As a clinician scientist, I get really excited about helping sponsors develop new treatments for patients. For some diseases, the lack of a validated prognostic biomarker is an impediment to developing effective treatments. In this blog post, I’ll discuss how we worked with the Critical Path Institute (C-Path) Polycystic Kidney Disease Outcomes Consortium to gain FDA support for a prognostic biomarker for a rare disease, autosomal dominant polycystic kidney disease (ADPKD). Having a validated biomarker will help spur new research and clinical trials to find a treatment for ADPKD.
What is Autosomal Dominant Polycystic Kidney Disease?
Polycystic Kidney Disease (PKD) is a debilitating genetic disease that affects at least 1 in 500 people globally. It comes in two forms- autosomal dominant and autosomal recessive. Autosomal dominant PKD (ADPKD) is one of the most common life-threatening genetic diseases whereas autosomal recessive PKD is relatively rare.
Normal kidneys are roughly fist-sized and weigh about a third of a pound. Over the course of several decades, PKD patients develop renal cysts that cause the kidneys to increase in size and weight- often to many pounds. The sequelae of renal enlargement include severe pain, increasing abdominal girth, hypertension, hematuria, kidney stones, and kidney infection. About 40-50% of PKD patients develop end stage kidney disease (ESRD), which then requires either renal transplantation or dialysis. Since there are no medications that can slow or stop the progression of PKD, the goal of treatment is to manage symptoms.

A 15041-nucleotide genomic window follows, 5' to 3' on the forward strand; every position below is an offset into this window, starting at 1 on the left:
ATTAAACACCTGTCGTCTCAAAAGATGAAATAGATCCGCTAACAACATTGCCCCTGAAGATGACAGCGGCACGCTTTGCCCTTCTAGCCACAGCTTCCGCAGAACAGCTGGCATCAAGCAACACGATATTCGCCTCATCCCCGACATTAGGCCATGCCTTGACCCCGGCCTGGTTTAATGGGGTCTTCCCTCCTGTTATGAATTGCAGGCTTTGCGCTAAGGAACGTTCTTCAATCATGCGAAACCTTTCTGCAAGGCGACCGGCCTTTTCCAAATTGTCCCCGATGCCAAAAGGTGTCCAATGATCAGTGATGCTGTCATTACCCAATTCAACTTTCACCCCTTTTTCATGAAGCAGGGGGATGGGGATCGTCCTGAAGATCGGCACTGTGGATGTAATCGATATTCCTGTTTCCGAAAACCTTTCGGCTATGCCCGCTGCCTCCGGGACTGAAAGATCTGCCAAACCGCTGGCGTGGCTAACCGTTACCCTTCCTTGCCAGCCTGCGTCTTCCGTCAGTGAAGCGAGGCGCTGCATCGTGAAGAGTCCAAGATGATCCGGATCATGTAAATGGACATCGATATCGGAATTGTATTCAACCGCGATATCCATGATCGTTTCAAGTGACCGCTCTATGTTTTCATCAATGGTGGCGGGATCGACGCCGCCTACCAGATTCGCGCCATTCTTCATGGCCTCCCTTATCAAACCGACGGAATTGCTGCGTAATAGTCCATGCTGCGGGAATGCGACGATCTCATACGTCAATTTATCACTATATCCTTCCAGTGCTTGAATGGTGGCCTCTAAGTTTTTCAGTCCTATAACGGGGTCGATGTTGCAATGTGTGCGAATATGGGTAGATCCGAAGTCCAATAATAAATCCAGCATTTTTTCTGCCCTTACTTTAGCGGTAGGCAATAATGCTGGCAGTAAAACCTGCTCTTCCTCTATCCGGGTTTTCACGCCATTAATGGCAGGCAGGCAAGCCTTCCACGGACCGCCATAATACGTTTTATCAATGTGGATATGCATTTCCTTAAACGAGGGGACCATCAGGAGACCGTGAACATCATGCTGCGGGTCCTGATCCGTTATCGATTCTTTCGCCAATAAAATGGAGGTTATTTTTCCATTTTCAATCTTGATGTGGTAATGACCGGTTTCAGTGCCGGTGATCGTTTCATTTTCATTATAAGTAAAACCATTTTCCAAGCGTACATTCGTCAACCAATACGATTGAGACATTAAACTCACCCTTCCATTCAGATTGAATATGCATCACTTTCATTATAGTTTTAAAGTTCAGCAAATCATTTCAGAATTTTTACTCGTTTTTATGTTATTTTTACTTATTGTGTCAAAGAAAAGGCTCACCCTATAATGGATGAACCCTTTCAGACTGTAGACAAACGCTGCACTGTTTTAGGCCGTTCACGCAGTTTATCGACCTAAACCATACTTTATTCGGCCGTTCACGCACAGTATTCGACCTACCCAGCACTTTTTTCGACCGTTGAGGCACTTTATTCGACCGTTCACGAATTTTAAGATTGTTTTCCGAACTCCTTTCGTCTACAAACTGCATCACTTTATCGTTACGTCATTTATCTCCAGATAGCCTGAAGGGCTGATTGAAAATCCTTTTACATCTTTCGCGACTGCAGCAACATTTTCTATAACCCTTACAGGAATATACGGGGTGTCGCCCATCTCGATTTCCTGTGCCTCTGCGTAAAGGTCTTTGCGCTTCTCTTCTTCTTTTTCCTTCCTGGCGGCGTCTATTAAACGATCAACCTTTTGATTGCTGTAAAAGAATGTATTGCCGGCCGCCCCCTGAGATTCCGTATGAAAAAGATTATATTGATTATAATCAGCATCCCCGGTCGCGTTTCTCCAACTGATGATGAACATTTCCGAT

Developing a disease progression model for ADPKD
One of the factors that has hindered the development of a treatment for ADPKD is the lack of understanding of the disease progression, which is highly variable between patients. The commonly used endpoints for renal function only show changes very late in the course of the disease. Thus, it is difficult to assess the effectiveness of investigational new drugs using these endpoints. Validating a biomarker that could predict disease progression at an earlier stage when patients are more likely to respond to medication is a key step in enabling the development of treatments.
In 2011, we won a competitive bid to work with the Critical Path Institute’s Polycystic Kidney Disease Outcomes Consortium to develop disease progression models of ADPKD. The Consortium is a collaboration between C-Path, the PKD Foundation, Clinical Data Interchange Standards Consortium (CDISC), four academic medical centers, and three pharmaceutical companies. We investigated the use of Total Kidney Volume (TKV)—measured using magnetic resonance imaging (MRI), computed tomography (CT) or ultrasound (US)— as a prognostic biomarker for worsening of kidney function and response to therapy in ADPKD patients.
Qualification of this novel biomarker involved a number of steps. First, we needed to harmonize data from a number of disparate sources including several longitudinal patient registries that had been maintained for decades and observational clinical trial data. To do this, C-Path worked with CDISC to create a data standard for ADPKD. Next, the data standard was used to remap the data from the various sources into a single database. We then worked with the C-Path data management team to curate the database to make it modeling ready. Finally, we discussed the data analysis and modeling strategies with the FDA pharmacometrics and biostats teams as well as PKD clinicians to find the best method to elucidate the role of the interrelated variables: age, glomerular filtration rate (eGFR) and the trajectory of TKV.